Gugolev’s response to this question is thought provoking, but a bit arch. I wonder how many poets and writers sit down to write by saying, “I’m going to explore this theme?” On the other hand, I could easily point out what broad thematic category my poems fall into.
One of my teachers said all poems are about death, and he was only half joking.
Usually I have a feeling, an image, a thought, or even a tangle of all three, that I start to work out in a free write. But when I look at many of the poems and stories I’ve written this last year, most of them revolve around sex, love, and death.
What do you think? How would you respond to the question? Do you set out to explore a theme? Are you working on a particular project in which each story or poem is somewhat planned from the beginning? Or do you write individual poems that in the end seem to make a cohesive whole?
3 thoughts on “What themes do you explore in your poetry? | Yuli Gugolev | Big Think”
I don’t think Gugolev is being arch possibly because I have always thought “theme” was a weak concept. To the extent that universals are expressed, it is through particulars. People sometimes have interesting things to say about writing particular books of poetry like “let the poems talk to each other.” You might call that finding a theme. Certainly cycles of poems can be planned, moving through childhood, a relationship, the seasons, a liturgy, a country… But the chances that individual poems will just happen to form a cohesive whole is unlikely without some revision, weeding, discovery, sorting. Or so the successful tell me.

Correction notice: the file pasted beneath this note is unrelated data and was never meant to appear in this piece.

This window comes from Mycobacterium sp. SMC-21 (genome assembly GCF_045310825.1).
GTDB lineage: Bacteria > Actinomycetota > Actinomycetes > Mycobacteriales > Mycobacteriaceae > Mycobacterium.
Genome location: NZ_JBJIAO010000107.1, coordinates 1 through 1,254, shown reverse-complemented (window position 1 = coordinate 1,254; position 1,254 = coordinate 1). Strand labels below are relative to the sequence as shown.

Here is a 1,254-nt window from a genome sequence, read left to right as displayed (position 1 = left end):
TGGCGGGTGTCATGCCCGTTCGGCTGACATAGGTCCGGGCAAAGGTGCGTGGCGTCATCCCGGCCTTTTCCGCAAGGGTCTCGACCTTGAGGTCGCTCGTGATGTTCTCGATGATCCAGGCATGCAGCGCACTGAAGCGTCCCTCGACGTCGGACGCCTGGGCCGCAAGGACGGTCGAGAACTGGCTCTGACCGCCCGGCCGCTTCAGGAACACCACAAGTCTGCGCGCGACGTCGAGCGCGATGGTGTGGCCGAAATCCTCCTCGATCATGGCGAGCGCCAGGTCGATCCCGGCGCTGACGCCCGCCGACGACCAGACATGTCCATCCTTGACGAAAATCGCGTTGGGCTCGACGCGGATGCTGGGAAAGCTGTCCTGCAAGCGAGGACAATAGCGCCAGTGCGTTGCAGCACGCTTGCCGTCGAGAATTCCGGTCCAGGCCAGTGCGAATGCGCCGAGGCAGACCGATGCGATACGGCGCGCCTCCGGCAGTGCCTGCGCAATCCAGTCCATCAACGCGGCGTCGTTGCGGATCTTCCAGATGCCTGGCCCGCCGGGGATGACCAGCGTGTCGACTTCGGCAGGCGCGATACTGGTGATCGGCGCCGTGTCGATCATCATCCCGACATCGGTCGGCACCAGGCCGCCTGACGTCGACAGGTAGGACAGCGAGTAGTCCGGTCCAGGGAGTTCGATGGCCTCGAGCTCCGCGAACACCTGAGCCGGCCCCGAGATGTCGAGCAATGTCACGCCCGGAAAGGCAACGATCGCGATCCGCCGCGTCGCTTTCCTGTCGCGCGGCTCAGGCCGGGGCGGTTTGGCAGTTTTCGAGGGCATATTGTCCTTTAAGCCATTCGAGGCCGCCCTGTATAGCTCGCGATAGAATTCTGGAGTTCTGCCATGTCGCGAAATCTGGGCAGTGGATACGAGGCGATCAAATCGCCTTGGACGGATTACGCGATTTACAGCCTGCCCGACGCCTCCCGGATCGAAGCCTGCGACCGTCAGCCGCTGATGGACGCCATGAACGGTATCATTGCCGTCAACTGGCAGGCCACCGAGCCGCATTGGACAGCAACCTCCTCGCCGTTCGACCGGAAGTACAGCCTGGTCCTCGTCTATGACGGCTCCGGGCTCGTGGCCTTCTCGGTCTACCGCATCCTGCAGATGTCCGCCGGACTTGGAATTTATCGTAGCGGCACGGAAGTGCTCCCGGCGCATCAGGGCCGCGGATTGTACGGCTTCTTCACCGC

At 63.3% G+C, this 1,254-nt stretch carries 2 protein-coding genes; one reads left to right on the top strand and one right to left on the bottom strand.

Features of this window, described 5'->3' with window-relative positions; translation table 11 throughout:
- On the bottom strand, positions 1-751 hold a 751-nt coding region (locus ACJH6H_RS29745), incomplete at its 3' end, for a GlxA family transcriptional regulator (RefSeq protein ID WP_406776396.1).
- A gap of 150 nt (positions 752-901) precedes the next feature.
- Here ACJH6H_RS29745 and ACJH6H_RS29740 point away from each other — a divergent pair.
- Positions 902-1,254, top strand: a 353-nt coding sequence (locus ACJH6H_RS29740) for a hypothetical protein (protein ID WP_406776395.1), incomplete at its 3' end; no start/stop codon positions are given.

I agree, “arch” is kind of harsh. Maybe “coy” would be a better word. And there was also the issue of language, as he’s Russian.
You have done the weeding and discovery, and you were successful. _Gorizia Notebook_ is a gem.
Maybe he just doesn’t like talk about his own poetry, which I can understand.
I find it more interesting to talk about words the recur than about themes. In the past, “red” and “blood” have been common for me, but I think that’s fading. “Water” is becoming more common.